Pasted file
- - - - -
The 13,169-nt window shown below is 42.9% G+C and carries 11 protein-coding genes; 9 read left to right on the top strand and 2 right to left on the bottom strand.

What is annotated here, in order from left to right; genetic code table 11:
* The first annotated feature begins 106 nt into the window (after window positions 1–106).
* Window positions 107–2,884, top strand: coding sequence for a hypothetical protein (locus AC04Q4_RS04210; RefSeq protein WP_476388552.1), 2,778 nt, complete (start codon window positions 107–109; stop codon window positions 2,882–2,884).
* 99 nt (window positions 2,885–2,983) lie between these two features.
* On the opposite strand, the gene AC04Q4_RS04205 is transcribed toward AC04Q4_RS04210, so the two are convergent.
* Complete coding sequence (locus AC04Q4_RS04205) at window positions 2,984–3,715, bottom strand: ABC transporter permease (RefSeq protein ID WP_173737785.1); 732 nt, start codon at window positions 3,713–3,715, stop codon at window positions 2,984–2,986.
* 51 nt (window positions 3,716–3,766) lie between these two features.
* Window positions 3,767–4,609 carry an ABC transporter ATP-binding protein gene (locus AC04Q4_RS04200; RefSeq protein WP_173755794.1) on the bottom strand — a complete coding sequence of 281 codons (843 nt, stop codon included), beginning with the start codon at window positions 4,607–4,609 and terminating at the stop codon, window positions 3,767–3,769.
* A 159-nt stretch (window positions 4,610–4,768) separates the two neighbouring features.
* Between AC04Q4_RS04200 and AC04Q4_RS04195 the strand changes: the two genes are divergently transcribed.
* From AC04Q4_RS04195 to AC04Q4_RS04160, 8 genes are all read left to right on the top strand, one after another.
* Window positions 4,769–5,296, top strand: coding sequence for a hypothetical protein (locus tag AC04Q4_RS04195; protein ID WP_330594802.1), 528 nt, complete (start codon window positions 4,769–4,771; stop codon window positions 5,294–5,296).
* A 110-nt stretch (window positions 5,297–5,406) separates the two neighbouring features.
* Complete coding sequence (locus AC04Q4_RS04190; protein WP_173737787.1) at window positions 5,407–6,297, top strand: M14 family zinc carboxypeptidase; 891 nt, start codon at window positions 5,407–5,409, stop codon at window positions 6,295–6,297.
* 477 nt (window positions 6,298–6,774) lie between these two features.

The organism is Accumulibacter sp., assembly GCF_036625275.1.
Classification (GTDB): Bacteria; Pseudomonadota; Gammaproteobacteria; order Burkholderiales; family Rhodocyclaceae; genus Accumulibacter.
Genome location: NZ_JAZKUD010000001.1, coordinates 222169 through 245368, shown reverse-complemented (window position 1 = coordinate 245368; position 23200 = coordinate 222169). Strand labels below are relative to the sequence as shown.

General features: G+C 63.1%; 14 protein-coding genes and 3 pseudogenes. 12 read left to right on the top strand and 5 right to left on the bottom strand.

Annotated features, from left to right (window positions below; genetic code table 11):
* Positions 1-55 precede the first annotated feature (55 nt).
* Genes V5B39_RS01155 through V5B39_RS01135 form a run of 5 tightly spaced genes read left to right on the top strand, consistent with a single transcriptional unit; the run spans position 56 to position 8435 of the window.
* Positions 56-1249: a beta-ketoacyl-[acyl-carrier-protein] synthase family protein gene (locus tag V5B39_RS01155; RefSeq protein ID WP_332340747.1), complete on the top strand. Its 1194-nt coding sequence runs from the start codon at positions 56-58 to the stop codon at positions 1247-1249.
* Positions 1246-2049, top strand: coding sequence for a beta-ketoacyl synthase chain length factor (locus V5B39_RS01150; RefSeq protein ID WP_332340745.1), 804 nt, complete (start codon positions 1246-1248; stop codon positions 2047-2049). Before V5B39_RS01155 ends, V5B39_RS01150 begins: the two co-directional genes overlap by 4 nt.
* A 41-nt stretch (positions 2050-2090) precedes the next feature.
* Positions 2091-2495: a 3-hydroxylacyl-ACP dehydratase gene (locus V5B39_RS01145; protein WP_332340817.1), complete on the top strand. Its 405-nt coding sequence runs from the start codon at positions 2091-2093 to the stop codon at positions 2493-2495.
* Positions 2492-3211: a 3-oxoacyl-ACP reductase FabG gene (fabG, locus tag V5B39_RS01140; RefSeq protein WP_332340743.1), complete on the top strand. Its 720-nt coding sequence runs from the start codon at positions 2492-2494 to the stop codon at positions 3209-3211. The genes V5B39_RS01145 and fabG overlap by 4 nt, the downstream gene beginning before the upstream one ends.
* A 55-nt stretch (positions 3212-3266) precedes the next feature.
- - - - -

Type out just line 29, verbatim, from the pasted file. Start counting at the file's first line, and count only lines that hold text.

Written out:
* A 55-nt stretch (positions 3212-3266) precedes the next feature.